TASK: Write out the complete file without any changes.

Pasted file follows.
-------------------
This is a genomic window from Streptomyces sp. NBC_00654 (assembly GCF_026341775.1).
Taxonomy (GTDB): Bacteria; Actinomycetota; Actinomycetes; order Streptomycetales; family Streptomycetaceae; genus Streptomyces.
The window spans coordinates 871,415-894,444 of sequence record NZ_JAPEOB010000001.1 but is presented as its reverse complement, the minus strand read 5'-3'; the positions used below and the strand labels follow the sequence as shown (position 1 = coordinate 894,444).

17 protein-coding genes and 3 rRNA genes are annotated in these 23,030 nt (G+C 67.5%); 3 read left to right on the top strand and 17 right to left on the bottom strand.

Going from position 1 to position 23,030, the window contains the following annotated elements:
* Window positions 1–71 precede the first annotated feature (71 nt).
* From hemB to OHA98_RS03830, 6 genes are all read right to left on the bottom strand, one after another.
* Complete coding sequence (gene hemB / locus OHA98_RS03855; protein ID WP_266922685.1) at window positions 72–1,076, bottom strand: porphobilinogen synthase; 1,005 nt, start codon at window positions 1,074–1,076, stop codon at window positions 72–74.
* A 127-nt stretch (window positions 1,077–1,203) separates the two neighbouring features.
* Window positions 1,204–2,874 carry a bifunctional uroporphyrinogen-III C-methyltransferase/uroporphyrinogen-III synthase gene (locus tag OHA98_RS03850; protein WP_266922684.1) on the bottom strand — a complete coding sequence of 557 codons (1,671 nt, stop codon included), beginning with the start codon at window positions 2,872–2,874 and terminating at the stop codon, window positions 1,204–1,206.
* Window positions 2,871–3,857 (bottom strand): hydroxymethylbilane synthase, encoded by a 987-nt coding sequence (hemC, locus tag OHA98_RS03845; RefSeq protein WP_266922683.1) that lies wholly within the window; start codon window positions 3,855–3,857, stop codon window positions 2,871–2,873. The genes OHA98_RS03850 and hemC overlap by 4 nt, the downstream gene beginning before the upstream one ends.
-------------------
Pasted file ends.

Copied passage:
This is a genomic window from Streptomyces sp. NBC_00654 (assembly GCF_026341775.1).
Taxonomy (GTDB): Bacteria; Actinomycetota; Actinomycetes; order Streptomycetales; family Streptomycetaceae; genus Streptomyces.
The window spans coordinates 871,415-894,444 of sequence record NZ_JAPEOB010000001.1 but is presented as its reverse complement, the minus strand read 5'-3'; the positions used below and the strand labels follow the sequence as shown (position 1 = coordinate 894,444).

17 protein-coding genes and 3 rRNA genes are annotated in these 23,030 nt (G+C 67.5%); 3 read left to right on the top strand and 17 right to left on the bottom strand.

Going from position 1 to position 23,030, the window contains the following annotated elements:
* Window positions 1–71 precede the first annotated feature (71 nt).
* From hemB to OHA98_RS03830, 6 genes are all read right to left on the bottom strand, one after another.
* Complete coding sequence (gene hemB / locus OHA98_RS03855; protein ID WP_266922685.1) at window positions 72–1,076, bottom strand: porphobilinogen synthase; 1,005 nt, start codon at window positions 1,074–1,076, stop codon at window positions 72–74.
* A 127-nt stretch (window positions 1,077–1,203) separates the two neighbouring features.
* Window positions 1,204–2,874 carry a bifunctional uroporphyrinogen-III C-methyltransferase/uroporphyrinogen-III synthase gene (locus tag OHA98_RS03850; protein WP_266922684.1) on the bottom strand — a complete coding sequence of 557 codons (1,671 nt, stop codon included), beginning with the start codon at window positions 2,872–2,874 and terminating at the stop codon, window positions 1,204–1,206.
* Window positions 2,871–3,857 (bottom strand): hydroxymethylbilane synthase, encoded by a 987-nt coding sequence (hemC, locus tag OHA98_RS03845; RefSeq protein WP_266922683.1) that lies wholly within the window; start codon window positions 3,855–3,857, stop codon window positions 2,871–2,873. The genes OHA98_RS03850 and hemC overlap by 4 nt, the downstream gene beginning before the upstream one ends.